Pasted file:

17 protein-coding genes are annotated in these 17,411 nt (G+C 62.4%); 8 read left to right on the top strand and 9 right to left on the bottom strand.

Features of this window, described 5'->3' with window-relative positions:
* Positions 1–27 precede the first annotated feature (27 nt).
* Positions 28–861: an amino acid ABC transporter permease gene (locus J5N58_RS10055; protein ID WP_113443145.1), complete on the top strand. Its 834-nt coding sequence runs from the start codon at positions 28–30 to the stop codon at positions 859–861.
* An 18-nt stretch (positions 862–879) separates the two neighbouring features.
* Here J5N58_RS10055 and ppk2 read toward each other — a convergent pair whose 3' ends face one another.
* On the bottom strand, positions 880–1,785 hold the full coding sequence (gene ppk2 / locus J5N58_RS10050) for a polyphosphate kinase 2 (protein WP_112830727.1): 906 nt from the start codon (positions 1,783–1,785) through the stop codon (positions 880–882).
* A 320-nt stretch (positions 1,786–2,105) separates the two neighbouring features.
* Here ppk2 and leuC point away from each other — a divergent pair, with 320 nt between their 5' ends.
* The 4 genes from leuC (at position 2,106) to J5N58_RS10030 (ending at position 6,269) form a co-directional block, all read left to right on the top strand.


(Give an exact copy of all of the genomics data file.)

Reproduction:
17 protein-coding genes are annotated in these 17,411 nt (G+C 62.4%); 8 read left to right on the top strand and 9 right to left on the bottom strand.

Features of this window, described 5'->3' with window-relative positions:
* Positions 1–27 precede the first annotated feature (27 nt).
* Positions 28–861: an amino acid ABC transporter permease gene (locus J5N58_RS10055; protein ID WP_113443145.1), complete on the top strand. Its 834-nt coding sequence runs from the start codon at positions 28–30 to the stop codon at positions 859–861.
* An 18-nt stretch (positions 862–879) separates the two neighbouring features.
* Here J5N58_RS10055 and ppk2 read toward each other — a convergent pair whose 3' ends face one another.
* On the bottom strand, positions 880–1,785 hold the full coding sequence (gene ppk2 / locus J5N58_RS10050) for a polyphosphate kinase 2 (protein WP_112830727.1): 906 nt from the start codon (positions 1,783–1,785) through the stop codon (positions 880–882).
* A 320-nt stretch (positions 1,786–2,105) separates the two neighbouring features.
* Here ppk2 and leuC point away from each other — a divergent pair, with 320 nt between their 5' ends.
* The 4 genes from leuC (at position 2,106) to J5N58_RS10030 (ending at position 6,269) form a co-directional block, all read left to right on the top strand.